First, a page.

This feature is part of a month-long focus around sustainable fashion across HuffPost UK Style and Lifestyle. Here we aim to champion some of the emerging names in fashion and shine a light on the truth about the impact our appetite for fast fashion has around the world.
London Fashion Week isn't exactly known for being sustainable, but Oxfam Charity Fashion Live is hoping to change all that.
The annual event, which has run at LFW since 2012, is the brainchild of stylist Emma Slade-Edmondson - who teamed up with charity Oxfam to create their own fashion show.
On Saturday 19 September, Emma will be recreating looks from designers, just moments after they emerge on the catwalk, using only the second-hand clothing they find in the Oxfam Dalston Kingsland store.
Speaking to HuffPost UK Style, Emma said: "I wanted to prove that you don’t need a massive budget to be on trend and that fashion should be accessible to everyone."
She revealed how an estimated 350,000 tonnes of clothing goes to landfill in the UK every year, while the fashion industry continues to churn out more products than we could ever really need.
"To me this throwaway approach to fashion and textiles detracts somewhat from the real beauty of fashion – creativity and expression.
"Many of us use those clothes as a form of self expression so there’s a necessity for ethics in fashion - surely if we are talking to the world about who we are through what we wear, it should feel good all round."
Speaking about the event, a spokesperson for Oxfam added: "We hope it will inspire shoppers to visit the Oxfam online shop or their local Oxfam shop and where they can give clothes a second life and raise vital funds for our work to end extreme poverty around the world."
Emma also discussed her hope that the fashion show will inspire more people to visit vintage and charity shops.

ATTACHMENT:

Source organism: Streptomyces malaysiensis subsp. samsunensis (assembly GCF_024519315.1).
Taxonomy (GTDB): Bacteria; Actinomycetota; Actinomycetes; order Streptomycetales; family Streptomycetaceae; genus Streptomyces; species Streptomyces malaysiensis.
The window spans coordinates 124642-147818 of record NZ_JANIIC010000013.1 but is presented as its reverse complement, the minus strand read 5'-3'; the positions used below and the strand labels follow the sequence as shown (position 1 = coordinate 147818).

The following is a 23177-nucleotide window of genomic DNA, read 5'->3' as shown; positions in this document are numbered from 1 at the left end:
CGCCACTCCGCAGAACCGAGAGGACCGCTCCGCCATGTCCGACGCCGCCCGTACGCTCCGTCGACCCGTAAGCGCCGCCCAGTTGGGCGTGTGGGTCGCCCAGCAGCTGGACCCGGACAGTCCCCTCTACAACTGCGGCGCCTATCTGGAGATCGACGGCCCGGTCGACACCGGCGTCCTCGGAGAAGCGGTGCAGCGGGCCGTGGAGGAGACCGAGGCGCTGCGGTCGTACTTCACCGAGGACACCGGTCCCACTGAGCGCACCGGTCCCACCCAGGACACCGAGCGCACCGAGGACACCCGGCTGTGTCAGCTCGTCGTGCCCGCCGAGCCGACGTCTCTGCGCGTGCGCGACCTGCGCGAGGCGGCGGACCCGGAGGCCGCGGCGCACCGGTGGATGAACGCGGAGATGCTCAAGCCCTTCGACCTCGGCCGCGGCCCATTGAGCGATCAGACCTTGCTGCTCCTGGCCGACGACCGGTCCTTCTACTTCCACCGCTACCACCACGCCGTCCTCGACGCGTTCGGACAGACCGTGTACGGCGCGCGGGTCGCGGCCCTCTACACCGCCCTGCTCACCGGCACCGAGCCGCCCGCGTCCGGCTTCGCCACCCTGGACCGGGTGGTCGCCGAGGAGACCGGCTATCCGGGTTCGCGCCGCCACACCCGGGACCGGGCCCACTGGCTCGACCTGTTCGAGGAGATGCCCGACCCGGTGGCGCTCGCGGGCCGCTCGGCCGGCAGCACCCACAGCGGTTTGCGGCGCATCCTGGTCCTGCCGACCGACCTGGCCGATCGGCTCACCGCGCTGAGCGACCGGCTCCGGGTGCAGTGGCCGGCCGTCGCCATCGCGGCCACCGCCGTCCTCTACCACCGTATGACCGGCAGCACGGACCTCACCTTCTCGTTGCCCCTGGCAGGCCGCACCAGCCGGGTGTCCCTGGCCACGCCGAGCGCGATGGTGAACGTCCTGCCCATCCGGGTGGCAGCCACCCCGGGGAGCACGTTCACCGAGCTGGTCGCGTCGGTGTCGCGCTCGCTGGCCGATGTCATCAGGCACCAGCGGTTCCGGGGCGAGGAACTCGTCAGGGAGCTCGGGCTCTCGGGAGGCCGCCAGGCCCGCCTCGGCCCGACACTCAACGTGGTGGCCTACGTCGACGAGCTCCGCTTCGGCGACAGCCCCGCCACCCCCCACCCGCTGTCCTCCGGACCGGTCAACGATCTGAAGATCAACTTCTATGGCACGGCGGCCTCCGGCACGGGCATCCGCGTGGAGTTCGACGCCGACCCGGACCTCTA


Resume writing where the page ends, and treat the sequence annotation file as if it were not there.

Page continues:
"Whether you’ve made an alteration or slipped a new pair of pumps on straight off an Oxfam shelf, it's is a beautifully responsible way of enjoying fashion," she said.
"I particularly love wearing second hand because I like the idea of something being passed on, the thought of an item of clothing having a story before me."
Emma's Top 3 Tips For Vintage Shopping
Sometimes charity shopping can seem a bit daunting if you’re not a seasoned pro, so here's my top three stylist tips for nailing autumn/winter 15 on a charity shop run:
1. Beginners - don't browse
In some respects, if you’re unprepared, charity shopping can feel a little like shopping on Boxing day. For those who are not accustomed, I find it’s best to go at it with a clear idea of what you’re looking for in mind, to avoid feeling overwhelmed or unsure.
Decide on an outfit you need for an occasion and look firstly for a key piece you can build around. This key piece can either be from the charity shop or it can be from your existing wardrobe, and if this is the case be sure to bring it with you.
2. Look for the golden rail
I'm not sure I should be sharing this but I’m going to anyhow! Because of the way the sorting is done in charity shops, more often than not the lovely volunteer staff will be well adept at curating and putting aside all of the best bits.
What this means is that you should keep a keen eye out for the golden chalice, the pirates treasure, the cherry on the top of your sundae…. of rails. Now I can't promise it will always be there but in my experience there will often be a special rail somewhere on the floor with many of the best goodies on it.
In some shops this will be a vintage rail and others it may have something fairly recent from a top designer. Have a look for it on your first few visits and soon you’ll develop a knack for spotting it within minutes of entering the shop.
3. Don't try to mirror an era
Instead, mix your eras!
If you add a pair of retro 90’s high tops or sneakers to a cheeky little 60’s dress you’re going to look much less like you stepped out of your nans closet and more like an accomplished style maven.
Get involved on Saturday 19th September on Twitter at @CharityFashLive and @Oxfamfashion; Instagram at @CharityFashionLive or on the Facebook account CharityFashionLive.
You can also get help and inspiration at home by visiting LoveYourClothes.org.uk for tips and ideas on fixing, upcycling and caring for your clothes.